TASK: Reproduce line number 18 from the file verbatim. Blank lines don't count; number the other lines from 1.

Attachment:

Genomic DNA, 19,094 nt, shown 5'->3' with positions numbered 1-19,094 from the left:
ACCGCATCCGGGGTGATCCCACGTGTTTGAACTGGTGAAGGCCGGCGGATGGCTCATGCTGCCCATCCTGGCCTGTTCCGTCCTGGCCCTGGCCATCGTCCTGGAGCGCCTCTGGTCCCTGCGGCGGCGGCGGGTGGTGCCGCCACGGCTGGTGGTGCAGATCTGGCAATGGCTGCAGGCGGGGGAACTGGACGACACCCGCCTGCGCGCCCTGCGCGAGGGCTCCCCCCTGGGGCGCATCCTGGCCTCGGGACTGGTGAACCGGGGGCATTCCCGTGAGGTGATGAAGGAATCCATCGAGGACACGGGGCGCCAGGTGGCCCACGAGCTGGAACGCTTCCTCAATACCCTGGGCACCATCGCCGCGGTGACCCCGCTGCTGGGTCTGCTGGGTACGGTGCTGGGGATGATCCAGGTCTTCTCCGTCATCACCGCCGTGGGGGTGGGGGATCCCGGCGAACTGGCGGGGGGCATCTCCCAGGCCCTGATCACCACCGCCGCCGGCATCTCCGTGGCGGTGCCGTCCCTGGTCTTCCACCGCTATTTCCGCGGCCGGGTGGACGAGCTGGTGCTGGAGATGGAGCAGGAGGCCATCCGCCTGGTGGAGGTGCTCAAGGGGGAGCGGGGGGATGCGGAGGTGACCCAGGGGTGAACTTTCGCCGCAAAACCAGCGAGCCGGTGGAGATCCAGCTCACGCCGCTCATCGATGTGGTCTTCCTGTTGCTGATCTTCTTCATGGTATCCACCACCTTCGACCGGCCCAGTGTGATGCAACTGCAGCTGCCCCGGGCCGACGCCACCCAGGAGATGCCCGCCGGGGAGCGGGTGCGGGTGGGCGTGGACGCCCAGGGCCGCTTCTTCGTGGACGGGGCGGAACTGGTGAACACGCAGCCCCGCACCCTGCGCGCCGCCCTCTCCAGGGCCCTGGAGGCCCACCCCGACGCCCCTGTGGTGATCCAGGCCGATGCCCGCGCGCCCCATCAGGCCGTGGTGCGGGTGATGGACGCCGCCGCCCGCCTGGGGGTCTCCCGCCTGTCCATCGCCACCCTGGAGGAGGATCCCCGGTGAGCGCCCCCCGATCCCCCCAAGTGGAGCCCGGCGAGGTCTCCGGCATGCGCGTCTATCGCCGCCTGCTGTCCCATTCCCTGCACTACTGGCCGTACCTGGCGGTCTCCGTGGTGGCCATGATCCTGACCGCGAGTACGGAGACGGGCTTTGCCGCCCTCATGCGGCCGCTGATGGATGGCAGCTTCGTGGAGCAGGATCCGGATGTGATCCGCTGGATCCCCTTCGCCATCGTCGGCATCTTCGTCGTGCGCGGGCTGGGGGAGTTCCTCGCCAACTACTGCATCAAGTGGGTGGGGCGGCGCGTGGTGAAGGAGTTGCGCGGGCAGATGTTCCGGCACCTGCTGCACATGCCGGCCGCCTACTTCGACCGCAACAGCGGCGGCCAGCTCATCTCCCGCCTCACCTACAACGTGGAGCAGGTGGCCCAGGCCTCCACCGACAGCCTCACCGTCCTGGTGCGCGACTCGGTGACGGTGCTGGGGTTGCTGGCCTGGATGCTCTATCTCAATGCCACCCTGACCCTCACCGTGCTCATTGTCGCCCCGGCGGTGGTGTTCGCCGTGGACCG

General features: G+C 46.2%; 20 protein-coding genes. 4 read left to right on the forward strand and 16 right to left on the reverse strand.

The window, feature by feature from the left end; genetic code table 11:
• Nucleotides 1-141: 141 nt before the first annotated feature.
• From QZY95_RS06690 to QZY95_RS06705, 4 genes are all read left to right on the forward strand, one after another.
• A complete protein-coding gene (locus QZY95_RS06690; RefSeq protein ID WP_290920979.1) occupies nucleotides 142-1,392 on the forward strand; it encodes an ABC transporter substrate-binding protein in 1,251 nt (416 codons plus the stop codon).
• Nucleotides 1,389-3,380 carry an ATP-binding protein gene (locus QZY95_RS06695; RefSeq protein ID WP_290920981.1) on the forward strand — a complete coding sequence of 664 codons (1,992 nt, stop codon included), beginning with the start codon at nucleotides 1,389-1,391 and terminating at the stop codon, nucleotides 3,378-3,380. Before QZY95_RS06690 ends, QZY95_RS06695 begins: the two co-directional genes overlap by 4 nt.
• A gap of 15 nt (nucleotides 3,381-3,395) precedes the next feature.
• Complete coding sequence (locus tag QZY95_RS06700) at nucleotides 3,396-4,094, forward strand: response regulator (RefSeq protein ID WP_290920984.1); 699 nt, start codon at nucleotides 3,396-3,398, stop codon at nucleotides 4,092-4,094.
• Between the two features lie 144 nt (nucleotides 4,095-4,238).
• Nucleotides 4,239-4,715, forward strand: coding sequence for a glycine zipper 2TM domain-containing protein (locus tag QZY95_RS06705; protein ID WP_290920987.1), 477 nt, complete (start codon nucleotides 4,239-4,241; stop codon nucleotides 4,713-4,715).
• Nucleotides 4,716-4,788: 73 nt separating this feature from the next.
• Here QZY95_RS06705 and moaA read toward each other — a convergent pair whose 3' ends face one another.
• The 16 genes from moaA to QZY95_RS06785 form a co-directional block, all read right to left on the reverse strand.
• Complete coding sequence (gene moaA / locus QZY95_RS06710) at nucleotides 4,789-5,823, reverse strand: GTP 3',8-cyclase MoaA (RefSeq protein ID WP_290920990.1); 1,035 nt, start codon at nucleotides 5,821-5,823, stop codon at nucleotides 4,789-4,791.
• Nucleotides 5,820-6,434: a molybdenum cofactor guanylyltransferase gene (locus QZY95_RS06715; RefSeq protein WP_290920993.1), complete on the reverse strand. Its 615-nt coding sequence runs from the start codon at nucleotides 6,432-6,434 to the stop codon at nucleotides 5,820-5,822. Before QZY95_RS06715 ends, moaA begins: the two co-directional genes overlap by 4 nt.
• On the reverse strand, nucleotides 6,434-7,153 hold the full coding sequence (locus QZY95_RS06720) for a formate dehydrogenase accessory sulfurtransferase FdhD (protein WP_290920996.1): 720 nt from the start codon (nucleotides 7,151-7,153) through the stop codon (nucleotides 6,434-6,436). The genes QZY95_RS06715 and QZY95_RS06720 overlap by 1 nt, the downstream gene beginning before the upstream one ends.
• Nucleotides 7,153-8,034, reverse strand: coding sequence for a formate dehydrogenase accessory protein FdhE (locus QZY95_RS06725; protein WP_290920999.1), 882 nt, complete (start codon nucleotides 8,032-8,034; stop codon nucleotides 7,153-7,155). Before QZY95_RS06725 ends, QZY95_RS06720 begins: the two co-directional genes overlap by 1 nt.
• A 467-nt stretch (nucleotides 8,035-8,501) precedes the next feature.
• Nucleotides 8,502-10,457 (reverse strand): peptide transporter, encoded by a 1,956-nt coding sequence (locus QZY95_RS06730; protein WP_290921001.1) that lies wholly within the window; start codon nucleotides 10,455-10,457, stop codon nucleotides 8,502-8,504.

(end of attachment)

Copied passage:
• On the reverse strand, nucleotides 6,434-7,153 hold the full coding sequence (locus QZY95_RS06720) for a formate dehydrogenase accessory sulfurtransferase FdhD (protein WP_290920996.1): 720 nt from the start codon (nucleotides 7,151-7,153) through the stop codon (nucleotides 6,434-6,436). The genes QZY95_RS06715 and QZY95_RS06720 overlap by 1 nt, the downstream gene beginning before the upstream one ends.